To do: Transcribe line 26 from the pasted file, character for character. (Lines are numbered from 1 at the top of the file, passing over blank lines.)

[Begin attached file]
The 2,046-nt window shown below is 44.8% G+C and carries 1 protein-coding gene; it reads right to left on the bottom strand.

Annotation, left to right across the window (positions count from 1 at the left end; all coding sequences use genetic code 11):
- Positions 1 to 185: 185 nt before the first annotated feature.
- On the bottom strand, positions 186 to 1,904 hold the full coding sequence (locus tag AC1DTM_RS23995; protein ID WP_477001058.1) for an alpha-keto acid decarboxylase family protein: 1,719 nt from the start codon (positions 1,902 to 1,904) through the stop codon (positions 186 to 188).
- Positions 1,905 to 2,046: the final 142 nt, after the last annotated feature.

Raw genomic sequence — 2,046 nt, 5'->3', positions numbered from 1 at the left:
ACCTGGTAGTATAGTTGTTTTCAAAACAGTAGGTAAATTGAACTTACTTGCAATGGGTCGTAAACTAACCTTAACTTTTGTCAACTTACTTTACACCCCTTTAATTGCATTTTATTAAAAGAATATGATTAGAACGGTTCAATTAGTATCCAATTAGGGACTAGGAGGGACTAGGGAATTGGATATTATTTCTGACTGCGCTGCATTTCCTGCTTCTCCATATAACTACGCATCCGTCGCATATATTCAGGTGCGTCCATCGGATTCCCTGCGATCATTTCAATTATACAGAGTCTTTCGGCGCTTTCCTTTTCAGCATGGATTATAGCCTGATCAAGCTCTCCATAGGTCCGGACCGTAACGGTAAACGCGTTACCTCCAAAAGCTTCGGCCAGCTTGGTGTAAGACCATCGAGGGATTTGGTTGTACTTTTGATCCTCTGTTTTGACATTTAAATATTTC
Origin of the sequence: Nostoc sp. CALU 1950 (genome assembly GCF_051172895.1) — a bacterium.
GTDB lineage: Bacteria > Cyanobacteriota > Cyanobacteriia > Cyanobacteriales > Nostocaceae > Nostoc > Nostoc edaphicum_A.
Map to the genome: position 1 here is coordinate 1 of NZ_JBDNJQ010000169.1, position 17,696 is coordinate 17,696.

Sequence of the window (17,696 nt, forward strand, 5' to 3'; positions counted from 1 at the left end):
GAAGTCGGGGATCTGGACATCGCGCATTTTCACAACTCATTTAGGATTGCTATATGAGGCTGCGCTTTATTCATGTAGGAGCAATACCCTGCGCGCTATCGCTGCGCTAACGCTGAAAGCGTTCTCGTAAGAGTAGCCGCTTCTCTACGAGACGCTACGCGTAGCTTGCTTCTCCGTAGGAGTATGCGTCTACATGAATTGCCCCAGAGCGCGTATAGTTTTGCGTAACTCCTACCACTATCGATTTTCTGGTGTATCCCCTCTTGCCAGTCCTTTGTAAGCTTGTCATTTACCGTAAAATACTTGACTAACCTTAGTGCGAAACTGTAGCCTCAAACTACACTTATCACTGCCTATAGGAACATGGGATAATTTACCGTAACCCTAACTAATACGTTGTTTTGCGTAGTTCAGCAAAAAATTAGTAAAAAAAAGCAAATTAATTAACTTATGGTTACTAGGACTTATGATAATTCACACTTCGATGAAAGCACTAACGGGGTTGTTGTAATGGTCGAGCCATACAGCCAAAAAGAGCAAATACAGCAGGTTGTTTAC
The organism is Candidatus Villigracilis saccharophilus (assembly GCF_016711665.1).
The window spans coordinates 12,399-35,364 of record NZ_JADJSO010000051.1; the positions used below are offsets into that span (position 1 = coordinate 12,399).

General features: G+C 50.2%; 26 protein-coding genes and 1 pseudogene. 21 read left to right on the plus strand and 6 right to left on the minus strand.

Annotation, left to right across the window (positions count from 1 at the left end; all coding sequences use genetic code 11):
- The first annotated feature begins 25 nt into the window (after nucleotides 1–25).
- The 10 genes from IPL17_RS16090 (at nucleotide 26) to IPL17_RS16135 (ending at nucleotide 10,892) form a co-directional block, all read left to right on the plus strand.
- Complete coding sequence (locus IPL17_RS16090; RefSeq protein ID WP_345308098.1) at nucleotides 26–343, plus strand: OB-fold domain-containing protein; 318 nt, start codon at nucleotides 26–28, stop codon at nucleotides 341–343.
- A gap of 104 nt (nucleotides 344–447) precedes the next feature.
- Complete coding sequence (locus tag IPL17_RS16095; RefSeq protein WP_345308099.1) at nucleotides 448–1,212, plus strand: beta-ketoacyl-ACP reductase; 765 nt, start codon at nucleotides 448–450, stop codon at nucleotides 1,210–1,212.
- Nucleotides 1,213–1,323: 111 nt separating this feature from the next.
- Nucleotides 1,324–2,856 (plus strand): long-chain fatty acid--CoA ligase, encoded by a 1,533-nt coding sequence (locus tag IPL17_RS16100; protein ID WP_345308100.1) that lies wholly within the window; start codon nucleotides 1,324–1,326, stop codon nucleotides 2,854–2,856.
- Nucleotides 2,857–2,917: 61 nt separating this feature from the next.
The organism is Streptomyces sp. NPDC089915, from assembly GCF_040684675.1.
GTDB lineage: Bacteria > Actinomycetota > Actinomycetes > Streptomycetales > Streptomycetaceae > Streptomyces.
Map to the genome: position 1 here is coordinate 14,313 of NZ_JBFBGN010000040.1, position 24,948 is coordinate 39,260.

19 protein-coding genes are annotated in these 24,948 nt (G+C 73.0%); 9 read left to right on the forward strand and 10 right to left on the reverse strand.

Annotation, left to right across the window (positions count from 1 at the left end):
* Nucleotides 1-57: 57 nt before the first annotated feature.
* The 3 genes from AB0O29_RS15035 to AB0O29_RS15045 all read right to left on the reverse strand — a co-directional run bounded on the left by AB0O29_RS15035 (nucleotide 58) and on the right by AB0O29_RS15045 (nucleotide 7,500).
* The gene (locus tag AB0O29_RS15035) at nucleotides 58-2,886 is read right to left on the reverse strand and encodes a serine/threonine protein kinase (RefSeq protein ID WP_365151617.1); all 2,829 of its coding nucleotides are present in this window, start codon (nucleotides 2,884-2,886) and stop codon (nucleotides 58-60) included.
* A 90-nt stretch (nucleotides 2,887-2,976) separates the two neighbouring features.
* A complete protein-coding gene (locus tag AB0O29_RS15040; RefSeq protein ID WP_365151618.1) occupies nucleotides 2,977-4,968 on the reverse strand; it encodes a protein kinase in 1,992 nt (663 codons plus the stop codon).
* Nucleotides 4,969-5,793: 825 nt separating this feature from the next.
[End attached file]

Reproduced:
GTDB lineage: Bacteria > Actinomycetota > Actinomycetes > Streptomycetales > Streptomycetaceae > Streptomyces.